Pam’s Reflection

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This week was the Salinas Biologicals Summit with 400 people attending. It was a continuation of the conversation from 2023 about how to increase adoption.  The Mixing Bowl unveiled its 2024 map of biologicals. This year the focus was on biopesticides/biocontrol companies https://www.mixingbowlhub.com/landscape/2024-crop-biocontrol-landscape. In contrast, last year was the full map of all companies in biocontrol, biostimulants, and biofertilizers.  

Even slimming down to the companies in only one segment, the map is crowded. In my keynote speech, I talked about what has happened in the last year, what companies need to do to stand out, and what mistakes they have made. I believe it is still a great time to start and build a biological business. Why?  The world wants and needs biological products! Innovations in science and technology are affecting all aspects of microbial discovery & development. There is exciting potential for the use of Artificial Intelligence/Machine Learning to develop better products faster. But, I have a word of caution. There are many startups with a new way or new idea that results in the same type of biological end product. Market need and product differentiation are STILL the most critical. What are some mistakes being made? 

  • DeepTech” will quickly transform biologicals & create unicorns 
  • Misjudging the complexity of the commercial development process 
  • “My technology is better,” when it’s only incrementally better 
  • Going after the technically easiest products, but the most crowded market 
  • Business model confusion – platform vs product 
  • Not realizing the goalpost has changed from a 3-7% yield increase and 70% win rate to >10% and 90% 
  • Carbon sequestration and GHG (Green House Gases) reduction are going to drive farmer adoption 
  • Not enough customer research before developing the product 
  • Losing sight of the need for capital efficiency 

Why have some companies succeeded while others have not? Here are some success factors: 

  • Innovative, differentiated, value-added products 
  • Scalable manufacturing/competitive COGS (cost of goods sold)/pricing 
  • Portfolio across full range of grower needs OR one product/technology that is first to fill a large unmet need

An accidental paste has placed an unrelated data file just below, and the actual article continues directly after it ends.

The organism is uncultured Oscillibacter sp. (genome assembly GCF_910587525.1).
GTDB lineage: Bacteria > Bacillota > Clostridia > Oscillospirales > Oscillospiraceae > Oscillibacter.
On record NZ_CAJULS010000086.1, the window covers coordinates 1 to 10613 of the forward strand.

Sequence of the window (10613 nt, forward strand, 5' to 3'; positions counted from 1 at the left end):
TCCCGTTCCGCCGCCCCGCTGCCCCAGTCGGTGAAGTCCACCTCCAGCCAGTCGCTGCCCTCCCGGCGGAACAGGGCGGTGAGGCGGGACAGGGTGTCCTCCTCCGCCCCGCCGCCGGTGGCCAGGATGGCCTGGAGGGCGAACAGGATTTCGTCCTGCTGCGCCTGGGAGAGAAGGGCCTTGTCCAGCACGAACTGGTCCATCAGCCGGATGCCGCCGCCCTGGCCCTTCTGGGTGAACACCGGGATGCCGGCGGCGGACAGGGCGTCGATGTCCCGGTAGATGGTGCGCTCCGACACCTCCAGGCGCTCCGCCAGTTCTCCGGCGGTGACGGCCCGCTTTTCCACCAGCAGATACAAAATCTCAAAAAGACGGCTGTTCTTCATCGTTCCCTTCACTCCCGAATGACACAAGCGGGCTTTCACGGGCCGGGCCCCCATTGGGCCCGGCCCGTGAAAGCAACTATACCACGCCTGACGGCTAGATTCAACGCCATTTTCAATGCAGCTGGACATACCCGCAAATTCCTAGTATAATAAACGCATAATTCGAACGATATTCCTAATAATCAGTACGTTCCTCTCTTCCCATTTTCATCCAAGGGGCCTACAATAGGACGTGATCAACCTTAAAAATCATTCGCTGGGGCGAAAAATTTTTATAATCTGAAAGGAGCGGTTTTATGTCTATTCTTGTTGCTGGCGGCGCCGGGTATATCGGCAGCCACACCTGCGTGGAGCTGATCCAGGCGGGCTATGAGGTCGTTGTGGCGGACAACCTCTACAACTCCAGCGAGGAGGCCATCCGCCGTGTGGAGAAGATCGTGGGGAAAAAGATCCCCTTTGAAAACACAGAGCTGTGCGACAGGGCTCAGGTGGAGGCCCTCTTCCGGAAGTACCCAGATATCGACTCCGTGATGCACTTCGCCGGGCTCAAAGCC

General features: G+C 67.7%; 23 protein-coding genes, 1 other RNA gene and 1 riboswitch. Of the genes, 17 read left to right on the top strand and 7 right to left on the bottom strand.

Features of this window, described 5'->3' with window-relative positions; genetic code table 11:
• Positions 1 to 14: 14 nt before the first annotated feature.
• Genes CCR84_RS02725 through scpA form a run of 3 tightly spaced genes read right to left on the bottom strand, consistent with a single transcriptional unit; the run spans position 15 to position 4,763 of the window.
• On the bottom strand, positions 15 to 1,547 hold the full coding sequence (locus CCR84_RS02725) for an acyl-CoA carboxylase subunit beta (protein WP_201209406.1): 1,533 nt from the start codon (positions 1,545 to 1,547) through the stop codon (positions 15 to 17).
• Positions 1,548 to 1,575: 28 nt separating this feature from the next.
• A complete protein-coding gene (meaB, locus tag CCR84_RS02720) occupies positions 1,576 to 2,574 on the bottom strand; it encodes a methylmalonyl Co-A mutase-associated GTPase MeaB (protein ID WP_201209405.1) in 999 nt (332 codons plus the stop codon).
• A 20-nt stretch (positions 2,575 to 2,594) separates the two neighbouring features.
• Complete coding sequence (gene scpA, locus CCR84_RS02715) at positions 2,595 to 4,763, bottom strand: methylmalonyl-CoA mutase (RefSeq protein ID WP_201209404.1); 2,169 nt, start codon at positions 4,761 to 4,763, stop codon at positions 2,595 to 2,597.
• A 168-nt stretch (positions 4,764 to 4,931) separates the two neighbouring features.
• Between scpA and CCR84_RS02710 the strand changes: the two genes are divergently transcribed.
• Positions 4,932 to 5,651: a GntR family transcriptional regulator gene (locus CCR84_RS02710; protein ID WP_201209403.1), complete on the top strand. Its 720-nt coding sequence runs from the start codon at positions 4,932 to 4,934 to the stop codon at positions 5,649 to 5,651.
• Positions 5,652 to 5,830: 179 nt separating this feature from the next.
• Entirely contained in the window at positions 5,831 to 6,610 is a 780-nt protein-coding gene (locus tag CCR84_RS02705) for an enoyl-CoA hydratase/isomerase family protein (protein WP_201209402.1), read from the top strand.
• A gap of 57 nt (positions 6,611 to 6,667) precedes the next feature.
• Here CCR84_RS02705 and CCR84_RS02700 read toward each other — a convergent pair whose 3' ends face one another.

• Partner with growers to test early versions; incorporate feedback 
  • Grower-focused pull-through marketing and sales. Articulate details of how to use the product and why it works 
  • Profitable for distribution/retail channel; Provide good channel support 
  • Global expansion (some) 

Who has done this well and broken out in revenues? Biotrop and Meristem reached $100 million this year. Pivot Bio reached $100 million with a more unconventional approach by going direct to the grower with 1000 salespeople. Elicit Plant and Elemental Enzymes are young companies experiencing rapid revenue growth with a unique portfolio of biostimulants. 

New technologies making progress since last year are RNAi and peptides. The cost of manufacturing dsRNAi has come down, the EPA approved Greenlight’s Calantha and progress is being made on formulation and delivery. Micropep Technologies received a “biochemical-like classification from the EPA for their first peptide.  

Chemical Engineering News published a comprehensive report on the status of bioherbicides https://cen.acs.org/food/agriculture/s-holding-bioherbicides-back/102/i18. There are companies with novel microbes/strains, novel compounds, directed and high throughput screening, synthetic biology, herbicide mixtures, and AI and ML tools. 

What about AI and ML? The rate-limiting step for biopesticides is not in discovery but in the complexity of development with many interconnected tasks, steps, and functions; the application of AI/ML to aid this process brings high value.  Using new AI/ML tools perhaps we can change the trajectory of development by skipping Version 1.0 (the MVP) and advancing to Version 2.0 in the same time it would take to develop 1.0. The use of AI depends on having data sets. So, today it is great for new compound discovery based on mining existing compound databases and protein/peptide design and improvement, though not yet developed enough to fully drive discovery bioprospecting for unique and new microbial biopesticides. We need more data to easily predict and find the “best” microbes, genes, and their pesticidal compounds. But their public and proprietary data sets are being independently generated and new startups jumping in. It also takes more than genes: the presence of genes does not necessarily predict functionality; you need genes + fermentation conditions + efficacy/function. Certainly, AI is powerful for assessing biologicals in the field by reading images and assembling and analyzing all the data being generated.  

Finally, what about the grower? Surveys in the past few months have shown about half of all growers still do not understand or are aware of biologicals. This percentage has not changed in surveys over the past five years. Technology is exciting but our most important work is at the grower level to educate and show the value/ROI of biological products. Let us continue the conversation how to best do this.